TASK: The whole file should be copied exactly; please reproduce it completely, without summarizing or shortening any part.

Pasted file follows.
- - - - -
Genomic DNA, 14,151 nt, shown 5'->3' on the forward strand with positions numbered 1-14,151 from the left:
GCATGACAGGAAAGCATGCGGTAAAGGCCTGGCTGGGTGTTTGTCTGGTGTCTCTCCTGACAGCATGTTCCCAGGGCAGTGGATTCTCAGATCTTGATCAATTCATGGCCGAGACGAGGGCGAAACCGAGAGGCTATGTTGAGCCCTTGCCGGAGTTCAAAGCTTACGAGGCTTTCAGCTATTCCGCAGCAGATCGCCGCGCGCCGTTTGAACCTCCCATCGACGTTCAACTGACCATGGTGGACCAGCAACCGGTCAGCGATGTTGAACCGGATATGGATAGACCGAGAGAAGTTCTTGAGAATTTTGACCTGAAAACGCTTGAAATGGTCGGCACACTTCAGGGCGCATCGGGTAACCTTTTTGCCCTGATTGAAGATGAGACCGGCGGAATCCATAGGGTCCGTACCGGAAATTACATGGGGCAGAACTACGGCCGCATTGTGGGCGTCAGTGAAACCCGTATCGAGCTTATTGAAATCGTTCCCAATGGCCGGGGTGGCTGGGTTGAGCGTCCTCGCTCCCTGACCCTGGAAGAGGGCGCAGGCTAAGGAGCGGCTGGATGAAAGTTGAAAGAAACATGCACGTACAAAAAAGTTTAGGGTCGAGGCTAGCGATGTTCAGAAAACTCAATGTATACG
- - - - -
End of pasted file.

Genomic DNA, 14,151 nt, shown 5'->3' on the forward strand with positions numbered 1-14,151 from the left:
GCATGACAGGAAAGCATGCGGTAAAGGCCTGGCTGGGTGTTTGTCTGGTGTCTCTCCTGACAGCATGTTCCCAGGGCAGTGGATTCTCAGATCTTGATCAATTCATGGCCGAGACGAGGGCGAAACCGAGAGGCTATGTTGAGCCCTTGCCGGAGTTCAAAGCTTACGAGGCTTTCAGCTATTCCGCAGCAGATCGCCGCGCGCCGTTTGAACCTCCCATCGACGTTCAACTGACCATGGTGGACCAGCAACCGGTCAGCGATGTTGAACCGGATATGGATAGACCGAGAGAAGTTCTTGAGAATTTTGACCTGAAAACGCTTGAAATGGTCGGCACACTTCAGGGCGCATCGGGTAACCTTTTTGCCCTGATTGAAGATGAGACCGGCGGAATCCATAGGGTCCGTACCGGAAATTACATGGGGCAGAACTACGGCCGCATTGTGGGCGTCAGTGAAACCCGTATCGAGCTTATTGAAATCGTTCCCAATGGCCGGGGTGGCTGGGTTGAGCGTCCTCGCTCCCTGACCCTGGAAGAGGGCGCAGGCTAAGGAGCGGCTGGATGAAAGTTGAAAGAAACATGCACGTACAAAAAAGTTTAGGGTCGAGGCTAGCGATGTTCAGAAAACTCAATGTATACG